> face of open hostility across roughly half a century. However, his 
> work is limited to an examination of gay white men throughout. The 
> work does periodically make mention of lesbian social gatherings and 
> interracial contacts, noticeably among members of the Emma Jones 
> Society; however, the author admittedly sidesteps the confounding 
> issues, noting he hopes his work "will inspire future scholars to 
> write the histories of queer African Americans and lesbians in this 
> time and place" (p. 11). While the subject matter excellently 
> examines the experience of gay men in the area, the narrow focus 
> creates limitations to his framework of queer spaces that at times 
> assumes similar conclusions for a breadth of LGBTQ people not 
> directly examined throughout the text.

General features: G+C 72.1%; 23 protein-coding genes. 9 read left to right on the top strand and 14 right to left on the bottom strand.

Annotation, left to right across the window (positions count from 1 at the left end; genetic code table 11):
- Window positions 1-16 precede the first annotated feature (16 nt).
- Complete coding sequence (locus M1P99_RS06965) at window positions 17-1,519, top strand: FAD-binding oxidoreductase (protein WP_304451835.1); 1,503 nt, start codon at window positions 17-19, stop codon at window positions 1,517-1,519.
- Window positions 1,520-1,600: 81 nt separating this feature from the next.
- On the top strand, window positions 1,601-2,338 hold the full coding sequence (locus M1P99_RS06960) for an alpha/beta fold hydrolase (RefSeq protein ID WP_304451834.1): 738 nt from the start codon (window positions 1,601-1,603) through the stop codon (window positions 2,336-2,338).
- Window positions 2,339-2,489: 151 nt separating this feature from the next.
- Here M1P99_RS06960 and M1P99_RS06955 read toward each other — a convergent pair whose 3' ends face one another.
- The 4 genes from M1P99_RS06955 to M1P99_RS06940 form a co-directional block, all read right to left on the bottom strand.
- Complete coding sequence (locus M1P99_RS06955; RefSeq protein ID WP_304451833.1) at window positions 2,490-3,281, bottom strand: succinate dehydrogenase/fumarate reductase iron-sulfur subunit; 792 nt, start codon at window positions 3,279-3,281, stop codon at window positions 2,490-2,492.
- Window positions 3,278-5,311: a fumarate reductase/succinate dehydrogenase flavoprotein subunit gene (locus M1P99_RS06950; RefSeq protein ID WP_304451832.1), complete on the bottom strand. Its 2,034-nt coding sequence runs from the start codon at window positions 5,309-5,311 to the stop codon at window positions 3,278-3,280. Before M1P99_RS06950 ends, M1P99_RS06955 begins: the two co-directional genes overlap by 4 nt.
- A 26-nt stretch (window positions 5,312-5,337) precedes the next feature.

> 
> While not detracting from the work's successes and importance to 
> LGBTQ studies, the history of tourism and the author's framework for 
> tourists and touristic spaces frequently become placed in the 
> background and raises debatable interpretations of what should be 
> considered touristic spaces or simply the consequences of modern 
> changes in society. Such challenges are most prevalent in chapters 2 
> through 4 where the author investigates a state government-instigated 
> sting at a public bathroom and the inclusion of queer geographies of 
> Tallahassee as touristic space. In the aforementioned sting for 
> instance, only three of twenty-six men could be considered travelers 
> and labeling them tourists would be ambiguous. Such circumstances 
> make it challenging to demonstrate that a police raid on a public 
> restroom was done with tourism dollars in mind rather than simply 
> overzealous moral crusaders following through on pressure from 
> legislators in the state capital. It is also challenging to evaluate 
> queer spaces in Tallahassee as intertwined with Florida's rise as a